Asia
Commentary

Complexities of Risk Reduction in South Asia

in Program

By Michael Krepon – The Indian electorate has now voted into office a very strong
coalition government led, once again, by the Congress party. Pakistani
domestic politics, on the other hand, have produced a weak civilian
government that faces extraordinary internal security challenges. In
due course, dialogue between Islamabad and New Delhi will resume, but
it will be hard for leaders to make significant progress on bilateral
disputes given existing disparities in domestic political circumstances
and the certainty that new acts of mass casualty terrorism will occur.

The
strategic calculus facing national leaders in India and Pakistan has
changed radically over the past decade. Kashmir, one of the most
dangerous of all international disputes — a witches brew of
territorial, religious and inheritance grievances produced by Great
Britain’s abrupt withdrawal from India in 1947 — is no longer the
“nuclear flashpoint” of old. Calls for a plebiscite in Kashmir and a
redrawing of maps are now relics of the past.

The outlines of a
settlement are now widely understood. Before General Pervez Musharraf
reached the predictable conclusion that he was politically
indispensable — and thus could dispense with judicial checks on his
authority — his emissaries reportedly made headway in back-channel
talks with New Delhi on the Kashmir issue and on other long-running
disputes. Musharraf’s subsequent domestic difficulties put these talks
on hold. Earlier in his tenure, after stumbling badly in Kargil,
Musharraf adopted a series of bold policy shifts on Kashmir. But when
he was strong enough to make a deal stick, New Delhi’s timid coalition
government, beset by lingering doubts over Musharraf’s bona fides and
by domestic foes, was unwilling to seize the moment for a game-changing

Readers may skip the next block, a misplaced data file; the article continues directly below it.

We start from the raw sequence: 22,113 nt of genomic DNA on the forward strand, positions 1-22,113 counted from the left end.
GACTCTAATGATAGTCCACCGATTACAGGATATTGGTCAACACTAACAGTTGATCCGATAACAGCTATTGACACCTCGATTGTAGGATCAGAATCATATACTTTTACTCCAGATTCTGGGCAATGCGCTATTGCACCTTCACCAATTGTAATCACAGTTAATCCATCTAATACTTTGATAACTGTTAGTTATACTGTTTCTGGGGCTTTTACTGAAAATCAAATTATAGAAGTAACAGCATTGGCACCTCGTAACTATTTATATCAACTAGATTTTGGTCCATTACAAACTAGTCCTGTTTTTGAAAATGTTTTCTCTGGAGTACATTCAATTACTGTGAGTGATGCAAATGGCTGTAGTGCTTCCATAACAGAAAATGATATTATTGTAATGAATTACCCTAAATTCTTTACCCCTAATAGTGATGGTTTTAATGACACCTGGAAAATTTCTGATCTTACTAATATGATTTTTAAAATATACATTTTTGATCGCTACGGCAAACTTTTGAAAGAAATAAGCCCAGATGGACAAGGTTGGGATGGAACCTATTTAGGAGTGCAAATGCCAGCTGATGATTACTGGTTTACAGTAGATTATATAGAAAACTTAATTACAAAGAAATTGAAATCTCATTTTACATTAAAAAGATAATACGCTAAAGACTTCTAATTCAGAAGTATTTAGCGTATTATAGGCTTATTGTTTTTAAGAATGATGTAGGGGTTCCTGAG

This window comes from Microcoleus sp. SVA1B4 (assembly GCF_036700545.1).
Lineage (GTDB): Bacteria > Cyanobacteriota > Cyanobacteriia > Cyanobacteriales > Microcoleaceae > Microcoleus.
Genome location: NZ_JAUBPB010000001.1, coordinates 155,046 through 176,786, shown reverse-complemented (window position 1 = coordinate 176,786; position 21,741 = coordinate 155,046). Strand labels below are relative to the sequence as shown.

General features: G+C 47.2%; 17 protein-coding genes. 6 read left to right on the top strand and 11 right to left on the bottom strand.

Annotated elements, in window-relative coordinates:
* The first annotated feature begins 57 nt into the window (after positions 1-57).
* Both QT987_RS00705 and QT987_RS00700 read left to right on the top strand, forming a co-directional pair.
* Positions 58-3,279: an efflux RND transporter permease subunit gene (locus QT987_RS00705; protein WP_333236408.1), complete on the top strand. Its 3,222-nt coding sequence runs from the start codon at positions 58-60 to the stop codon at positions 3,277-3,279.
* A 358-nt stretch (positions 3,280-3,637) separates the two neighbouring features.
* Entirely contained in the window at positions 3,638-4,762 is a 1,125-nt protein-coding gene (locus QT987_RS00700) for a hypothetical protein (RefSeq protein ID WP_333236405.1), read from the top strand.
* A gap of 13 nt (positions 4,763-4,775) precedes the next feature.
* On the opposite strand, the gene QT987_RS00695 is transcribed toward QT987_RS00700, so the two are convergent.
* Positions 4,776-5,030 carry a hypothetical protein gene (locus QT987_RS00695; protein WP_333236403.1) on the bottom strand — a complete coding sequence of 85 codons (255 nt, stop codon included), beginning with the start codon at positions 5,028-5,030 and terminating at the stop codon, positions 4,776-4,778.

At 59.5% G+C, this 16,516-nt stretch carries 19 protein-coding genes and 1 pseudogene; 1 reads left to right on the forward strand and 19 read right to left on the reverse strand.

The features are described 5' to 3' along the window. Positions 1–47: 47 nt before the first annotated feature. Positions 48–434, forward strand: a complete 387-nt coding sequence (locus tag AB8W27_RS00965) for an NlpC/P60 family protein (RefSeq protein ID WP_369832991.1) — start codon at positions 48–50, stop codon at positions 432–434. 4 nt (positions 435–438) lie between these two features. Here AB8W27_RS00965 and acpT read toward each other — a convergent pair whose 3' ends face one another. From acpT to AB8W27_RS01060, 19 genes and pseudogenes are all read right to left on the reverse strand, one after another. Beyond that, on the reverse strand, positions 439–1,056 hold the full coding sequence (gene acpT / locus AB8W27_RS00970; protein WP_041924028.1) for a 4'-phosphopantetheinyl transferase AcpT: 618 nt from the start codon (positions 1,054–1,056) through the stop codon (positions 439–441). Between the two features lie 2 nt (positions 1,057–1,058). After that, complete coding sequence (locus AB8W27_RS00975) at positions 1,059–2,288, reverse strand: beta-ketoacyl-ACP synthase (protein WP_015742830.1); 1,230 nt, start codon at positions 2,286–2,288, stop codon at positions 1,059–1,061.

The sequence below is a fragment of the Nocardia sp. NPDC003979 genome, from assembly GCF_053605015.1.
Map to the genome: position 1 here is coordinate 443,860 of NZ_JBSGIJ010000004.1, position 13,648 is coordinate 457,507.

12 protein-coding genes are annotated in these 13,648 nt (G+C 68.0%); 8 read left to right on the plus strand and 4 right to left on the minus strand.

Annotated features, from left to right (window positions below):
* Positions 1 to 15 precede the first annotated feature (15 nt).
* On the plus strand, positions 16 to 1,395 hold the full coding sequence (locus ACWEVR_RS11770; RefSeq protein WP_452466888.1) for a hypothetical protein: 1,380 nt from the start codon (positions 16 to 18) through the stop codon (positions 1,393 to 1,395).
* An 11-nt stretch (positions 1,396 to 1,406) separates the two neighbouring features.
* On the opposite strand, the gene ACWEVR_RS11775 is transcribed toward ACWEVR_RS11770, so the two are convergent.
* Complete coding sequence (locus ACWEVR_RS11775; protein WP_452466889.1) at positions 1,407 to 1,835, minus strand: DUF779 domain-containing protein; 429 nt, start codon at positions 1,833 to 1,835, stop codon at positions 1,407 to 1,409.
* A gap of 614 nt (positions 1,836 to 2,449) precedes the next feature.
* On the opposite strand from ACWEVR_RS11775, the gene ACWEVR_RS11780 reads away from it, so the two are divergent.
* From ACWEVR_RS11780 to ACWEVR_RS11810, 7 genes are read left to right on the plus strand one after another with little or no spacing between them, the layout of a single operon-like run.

settlement. The crux of the Kashmir dispute is now over politics rather
than substance.

To be sure, infiltration across the Kashmir
divide and acts of violence directed at the Indian State of Jammu and
Kashmir will continue to be of great concern, but for some time now,
the primary targets of high-consequence acts of terrorism have been
elsewhere. According to data collected by the U.S. National
Counter-Terrorism Centre, the brunt of these attacks has shifted, with
Pakistan now victimised far more than India. (According to these
figures, Pakistan suffered 3,628 fatalities to terrorist acts in 2007
and 2008, compared to 2,206 in India.) The logic of Pakistan’s domestic
military campaign to reclaim national territory — if sustained —
certainly points to an accentuation of this trend. But India will
surely not be spared wretched explosions, as well.

New Delhi
understands weak civilian governments in Pakistan, but it has no prior
basis for dealing with one that appears to recognise and is willing to
address, however imperfectly, the internal security challenges that
previous governments have abetted. It took no great gift of prophesy to
predict where Pakistan’s prior support for the ISI’s clients would
lead. (The same could easily be said for U.S. support for the
“mujahideen” in Afghanistan.) What matters now is the recognition of
new realities, one of which is the commonality of the threat now facing
Pakistan, India, and the United States.

Under such novel
circumstances, military rejoinders and standard political rhetoric in
the face of terrorist acts are of limited utility. Less than eight
years ago, the Indian and Pakistani armies mobilised at fighting
corridors in response to an attack by wild men on the Indian Parliament
building. Many grievous acts of terror against symbolic venues,
religious shrines, and innocent bystanders have occurred since. These
attacks, including those directed against Mumbai in 2008, elicited no